Place[meant] is a recurring series that explores identity beyond the geopolitical and physical parameters that have come to define our sense of place. From a train in Queens to the cuff of a bodily spell, the poems in this series navigate place as both material terrain and residual traces of one’s memory. Place[meant] delves into how migration, diaspora, borders, technologies of power and control, biopolitics, and historical violence shape our identities, the powers of which are anything but benign.

first mid-autumn festival away from home


second diaspora barely mine. a home
not our heavy tongues
cradling a sliver of yolk,
our own waning moon to pierce
shrouded night. one that drapes
like a blanket of wine.


I propel myself through a black
tube across planets in a blink
anywhere is closer to my heart
lost in the small kingdom
of a mountain’s spine


a precarious observatory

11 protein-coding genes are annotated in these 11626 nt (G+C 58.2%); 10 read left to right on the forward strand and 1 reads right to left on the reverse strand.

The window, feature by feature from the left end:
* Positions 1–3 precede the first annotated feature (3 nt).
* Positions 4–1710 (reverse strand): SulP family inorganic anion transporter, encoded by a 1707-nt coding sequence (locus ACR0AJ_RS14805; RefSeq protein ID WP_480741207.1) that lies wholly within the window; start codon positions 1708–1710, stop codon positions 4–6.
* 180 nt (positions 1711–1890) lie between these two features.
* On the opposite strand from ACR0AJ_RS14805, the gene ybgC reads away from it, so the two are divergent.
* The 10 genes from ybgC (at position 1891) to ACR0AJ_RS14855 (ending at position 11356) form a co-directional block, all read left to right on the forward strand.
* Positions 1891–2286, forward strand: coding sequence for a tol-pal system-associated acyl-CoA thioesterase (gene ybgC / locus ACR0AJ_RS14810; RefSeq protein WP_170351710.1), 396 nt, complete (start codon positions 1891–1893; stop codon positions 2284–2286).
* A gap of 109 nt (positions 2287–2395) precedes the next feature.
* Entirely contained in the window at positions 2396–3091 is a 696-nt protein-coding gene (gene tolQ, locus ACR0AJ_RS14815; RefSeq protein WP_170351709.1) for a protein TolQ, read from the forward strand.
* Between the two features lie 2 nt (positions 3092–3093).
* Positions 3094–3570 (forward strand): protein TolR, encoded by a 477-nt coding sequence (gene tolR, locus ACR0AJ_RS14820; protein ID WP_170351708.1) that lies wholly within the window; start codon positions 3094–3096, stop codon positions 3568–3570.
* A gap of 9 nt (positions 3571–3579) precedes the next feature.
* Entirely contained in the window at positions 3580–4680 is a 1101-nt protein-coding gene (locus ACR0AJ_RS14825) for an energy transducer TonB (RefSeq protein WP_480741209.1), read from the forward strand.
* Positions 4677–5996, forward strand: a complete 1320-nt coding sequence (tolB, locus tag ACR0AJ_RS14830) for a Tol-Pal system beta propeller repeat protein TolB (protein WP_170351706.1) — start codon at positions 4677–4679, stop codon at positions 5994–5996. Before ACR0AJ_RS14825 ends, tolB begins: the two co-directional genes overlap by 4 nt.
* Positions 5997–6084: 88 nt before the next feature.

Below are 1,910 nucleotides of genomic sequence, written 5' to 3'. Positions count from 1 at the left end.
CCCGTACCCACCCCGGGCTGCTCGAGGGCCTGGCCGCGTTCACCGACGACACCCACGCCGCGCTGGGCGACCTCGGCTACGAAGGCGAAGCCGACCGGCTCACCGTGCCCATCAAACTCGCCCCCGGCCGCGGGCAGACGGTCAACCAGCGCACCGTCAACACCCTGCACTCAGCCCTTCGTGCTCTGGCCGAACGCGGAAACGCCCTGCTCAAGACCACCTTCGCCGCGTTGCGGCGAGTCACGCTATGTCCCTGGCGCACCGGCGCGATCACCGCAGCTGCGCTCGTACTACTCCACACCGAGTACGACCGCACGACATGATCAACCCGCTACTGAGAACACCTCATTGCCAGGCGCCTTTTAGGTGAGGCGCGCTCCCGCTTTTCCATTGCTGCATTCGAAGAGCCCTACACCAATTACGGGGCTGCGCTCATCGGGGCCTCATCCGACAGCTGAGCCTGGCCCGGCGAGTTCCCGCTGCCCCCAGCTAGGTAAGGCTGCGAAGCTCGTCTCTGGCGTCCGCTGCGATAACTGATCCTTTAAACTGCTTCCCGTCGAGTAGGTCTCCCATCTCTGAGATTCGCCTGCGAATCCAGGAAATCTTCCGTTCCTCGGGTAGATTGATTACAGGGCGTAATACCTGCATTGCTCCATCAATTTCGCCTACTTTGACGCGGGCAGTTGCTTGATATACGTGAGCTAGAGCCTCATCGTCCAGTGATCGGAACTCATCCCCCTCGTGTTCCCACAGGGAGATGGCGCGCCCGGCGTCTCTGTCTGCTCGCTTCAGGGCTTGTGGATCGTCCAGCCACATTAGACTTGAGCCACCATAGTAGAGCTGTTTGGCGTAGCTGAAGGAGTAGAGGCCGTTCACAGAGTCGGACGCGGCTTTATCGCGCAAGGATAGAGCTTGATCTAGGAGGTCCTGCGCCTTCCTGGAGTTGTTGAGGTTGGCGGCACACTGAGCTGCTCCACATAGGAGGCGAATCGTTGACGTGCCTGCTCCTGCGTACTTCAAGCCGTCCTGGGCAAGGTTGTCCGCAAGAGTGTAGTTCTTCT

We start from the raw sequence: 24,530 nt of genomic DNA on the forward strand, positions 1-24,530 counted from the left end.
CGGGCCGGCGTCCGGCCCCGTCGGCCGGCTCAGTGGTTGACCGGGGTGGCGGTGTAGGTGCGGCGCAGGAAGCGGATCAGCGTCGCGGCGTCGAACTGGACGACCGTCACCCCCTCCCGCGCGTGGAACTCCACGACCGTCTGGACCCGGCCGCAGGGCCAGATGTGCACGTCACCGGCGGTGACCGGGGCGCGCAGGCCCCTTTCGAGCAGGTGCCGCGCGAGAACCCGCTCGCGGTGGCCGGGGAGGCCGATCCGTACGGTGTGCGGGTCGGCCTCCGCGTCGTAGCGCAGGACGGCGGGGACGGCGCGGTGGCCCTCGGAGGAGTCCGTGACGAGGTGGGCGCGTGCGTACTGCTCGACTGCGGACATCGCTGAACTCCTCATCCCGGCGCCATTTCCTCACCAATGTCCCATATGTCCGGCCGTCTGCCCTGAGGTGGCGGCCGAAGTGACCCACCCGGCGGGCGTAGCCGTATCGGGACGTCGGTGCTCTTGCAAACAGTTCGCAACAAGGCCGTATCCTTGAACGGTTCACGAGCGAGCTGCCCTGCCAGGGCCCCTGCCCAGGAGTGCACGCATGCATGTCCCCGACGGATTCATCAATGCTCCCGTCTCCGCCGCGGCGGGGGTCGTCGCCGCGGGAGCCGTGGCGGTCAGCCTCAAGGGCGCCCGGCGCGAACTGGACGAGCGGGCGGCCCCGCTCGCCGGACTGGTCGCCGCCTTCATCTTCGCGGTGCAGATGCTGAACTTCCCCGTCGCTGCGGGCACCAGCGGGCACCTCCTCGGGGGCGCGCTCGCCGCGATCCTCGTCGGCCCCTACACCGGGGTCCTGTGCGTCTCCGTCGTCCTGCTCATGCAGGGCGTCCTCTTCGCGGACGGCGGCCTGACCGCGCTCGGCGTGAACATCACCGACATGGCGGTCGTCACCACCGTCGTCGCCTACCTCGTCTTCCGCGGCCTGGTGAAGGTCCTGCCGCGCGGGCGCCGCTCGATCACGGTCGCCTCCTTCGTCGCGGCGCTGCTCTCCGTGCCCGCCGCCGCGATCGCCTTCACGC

if my cells unspooled I could
climb a helix to the moon
and back a thousand times.


The invisible pulls me back.
How many migrations
does my body possess?


Is it my viscera?

    Related Posts

    An image of poet Tiana Nobile, a Korean adoptee writer with a sidecut, short hair with blonde tips, and a yellow bandana around her neck. Next to her is the cover of her book, Cleave, which is all white and features a black and white image of a split egg.
    Tender Excavations: Retelling Origin Stories in Adoption Narratives
    Call for Staff: We’re Seeking a Social Media Editor
    Celebrate Poetry Month with Apogee!

    Leave a Reply

    Shopping cart

    Shipping and discount codes are added at checkout.